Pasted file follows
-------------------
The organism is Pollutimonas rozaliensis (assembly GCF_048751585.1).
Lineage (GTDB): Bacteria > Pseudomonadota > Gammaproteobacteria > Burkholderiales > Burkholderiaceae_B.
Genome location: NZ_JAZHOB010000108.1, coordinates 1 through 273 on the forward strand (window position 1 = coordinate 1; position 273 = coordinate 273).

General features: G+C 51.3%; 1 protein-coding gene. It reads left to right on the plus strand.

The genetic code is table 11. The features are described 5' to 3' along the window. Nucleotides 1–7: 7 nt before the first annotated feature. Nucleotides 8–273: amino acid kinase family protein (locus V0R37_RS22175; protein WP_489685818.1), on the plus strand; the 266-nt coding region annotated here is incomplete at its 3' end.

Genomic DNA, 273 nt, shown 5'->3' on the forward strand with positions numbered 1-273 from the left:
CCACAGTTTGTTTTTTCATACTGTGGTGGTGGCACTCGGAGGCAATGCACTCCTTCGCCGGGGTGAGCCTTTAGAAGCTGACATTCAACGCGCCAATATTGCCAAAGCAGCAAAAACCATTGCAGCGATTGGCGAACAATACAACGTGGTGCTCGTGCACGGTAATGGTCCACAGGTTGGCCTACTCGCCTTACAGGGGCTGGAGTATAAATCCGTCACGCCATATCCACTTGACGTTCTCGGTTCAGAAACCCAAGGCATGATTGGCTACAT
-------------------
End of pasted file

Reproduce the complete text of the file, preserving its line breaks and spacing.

The organism is Pollutimonas rozaliensis (assembly GCF_048751585.1).
Lineage (GTDB): Bacteria > Pseudomonadota > Gammaproteobacteria > Burkholderiales > Burkholderiaceae_B.
Genome location: NZ_JAZHOB010000108.1, coordinates 1 through 273 on the forward strand (window position 1 = coordinate 1; position 273 = coordinate 273).

General features: G+C 51.3%; 1 protein-coding gene. It reads left to right on the plus strand.

The genetic code is table 11. The features are described 5' to 3' along the window. Nucleotides 1–7: 7 nt before the first annotated feature. Nucleotides 8–273: amino acid kinase family protein (locus V0R37_RS22175; protein WP_489685818.1), on the plus strand; the 266-nt coding region annotated here is incomplete at its 3' end.

Genomic DNA, 273 nt, shown 5'->3' on the forward strand with positions numbered 1-273 from the left:
CCACAGTTTGTTTTTTCATACTGTGGTGGTGGCACTCGGAGGCAATGCACTCCTTCGCCGGGGTGAGCCTTTAGAAGCTGACATTCAACGCGCCAATATTGCCAAAGCAGCAAAAACCATTGCAGCGATTGGCGAACAATACAACGTGGTGCTCGTGCACGGTAATGGTCCACAGGTTGGCCTACTCGCCTTACAGGGGCTGGAGTATAAATCCGTCACGCCATATCCACTTGACGTTCTCGGTTCAGAAACCCAAGGCATGATTGGCTACAT